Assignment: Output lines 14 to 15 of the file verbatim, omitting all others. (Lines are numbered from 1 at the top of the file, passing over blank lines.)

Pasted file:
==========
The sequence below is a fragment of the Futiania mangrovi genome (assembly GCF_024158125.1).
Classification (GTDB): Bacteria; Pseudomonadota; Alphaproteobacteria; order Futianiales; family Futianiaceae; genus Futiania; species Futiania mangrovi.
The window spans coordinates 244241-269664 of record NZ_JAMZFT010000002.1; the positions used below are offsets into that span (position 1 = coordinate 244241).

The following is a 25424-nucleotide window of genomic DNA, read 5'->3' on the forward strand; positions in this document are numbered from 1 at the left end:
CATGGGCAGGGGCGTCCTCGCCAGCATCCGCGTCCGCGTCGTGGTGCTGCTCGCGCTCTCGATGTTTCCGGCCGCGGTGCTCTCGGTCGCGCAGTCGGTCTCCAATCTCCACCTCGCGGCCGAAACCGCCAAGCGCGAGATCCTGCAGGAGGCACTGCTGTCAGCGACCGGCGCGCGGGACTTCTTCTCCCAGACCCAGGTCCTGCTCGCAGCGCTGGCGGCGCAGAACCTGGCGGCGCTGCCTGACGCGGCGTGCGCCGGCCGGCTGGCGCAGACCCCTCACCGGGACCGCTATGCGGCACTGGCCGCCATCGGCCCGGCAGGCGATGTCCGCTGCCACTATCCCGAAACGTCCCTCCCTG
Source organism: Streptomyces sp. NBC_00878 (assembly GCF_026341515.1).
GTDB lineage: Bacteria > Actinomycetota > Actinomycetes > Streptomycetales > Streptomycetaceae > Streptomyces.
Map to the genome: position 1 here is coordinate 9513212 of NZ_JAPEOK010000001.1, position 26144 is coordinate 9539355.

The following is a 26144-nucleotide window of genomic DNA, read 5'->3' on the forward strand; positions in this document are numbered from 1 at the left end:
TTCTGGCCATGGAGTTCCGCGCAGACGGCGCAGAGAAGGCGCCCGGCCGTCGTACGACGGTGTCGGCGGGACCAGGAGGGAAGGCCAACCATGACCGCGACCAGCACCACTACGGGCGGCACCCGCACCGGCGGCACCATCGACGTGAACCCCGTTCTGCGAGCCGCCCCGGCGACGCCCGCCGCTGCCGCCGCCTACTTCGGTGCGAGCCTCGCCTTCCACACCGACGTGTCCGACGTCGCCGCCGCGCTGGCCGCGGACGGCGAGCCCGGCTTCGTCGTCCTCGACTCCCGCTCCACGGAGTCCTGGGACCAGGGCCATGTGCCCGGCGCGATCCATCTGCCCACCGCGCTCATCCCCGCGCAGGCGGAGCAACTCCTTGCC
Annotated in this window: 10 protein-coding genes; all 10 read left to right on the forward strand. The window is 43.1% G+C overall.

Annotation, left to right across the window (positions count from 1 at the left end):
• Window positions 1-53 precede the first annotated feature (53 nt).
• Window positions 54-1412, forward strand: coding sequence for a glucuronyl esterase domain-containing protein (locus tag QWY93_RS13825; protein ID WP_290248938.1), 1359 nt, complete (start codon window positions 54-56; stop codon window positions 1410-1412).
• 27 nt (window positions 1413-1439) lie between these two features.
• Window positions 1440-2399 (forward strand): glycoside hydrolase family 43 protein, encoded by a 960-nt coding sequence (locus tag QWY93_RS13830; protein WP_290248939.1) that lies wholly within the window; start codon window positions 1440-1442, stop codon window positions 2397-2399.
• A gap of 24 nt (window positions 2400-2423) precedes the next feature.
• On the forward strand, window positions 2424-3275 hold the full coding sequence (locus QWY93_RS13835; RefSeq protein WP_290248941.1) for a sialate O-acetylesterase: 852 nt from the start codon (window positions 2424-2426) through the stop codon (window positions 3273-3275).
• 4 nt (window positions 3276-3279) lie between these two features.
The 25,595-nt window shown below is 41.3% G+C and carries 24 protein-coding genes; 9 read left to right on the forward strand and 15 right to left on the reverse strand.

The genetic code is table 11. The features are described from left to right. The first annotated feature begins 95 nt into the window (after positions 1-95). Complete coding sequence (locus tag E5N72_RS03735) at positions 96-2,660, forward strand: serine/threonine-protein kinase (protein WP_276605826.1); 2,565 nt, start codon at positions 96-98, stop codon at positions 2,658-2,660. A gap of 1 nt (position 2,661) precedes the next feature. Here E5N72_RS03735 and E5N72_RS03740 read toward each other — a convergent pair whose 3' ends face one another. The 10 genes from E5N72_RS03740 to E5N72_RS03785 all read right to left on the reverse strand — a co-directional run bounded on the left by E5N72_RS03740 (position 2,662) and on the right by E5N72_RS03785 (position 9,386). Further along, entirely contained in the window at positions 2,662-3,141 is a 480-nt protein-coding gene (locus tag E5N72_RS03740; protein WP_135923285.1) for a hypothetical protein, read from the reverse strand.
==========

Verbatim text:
• Window positions 54-1412, forward strand: coding sequence for a glucuronyl esterase domain-containing protein (locus tag QWY93_RS13825; protein ID WP_290248938.1), 1359 nt, complete (start codon window positions 54-56; stop codon window positions 1410-1412).
• 27 nt (window positions 1413-1439) lie between these two features.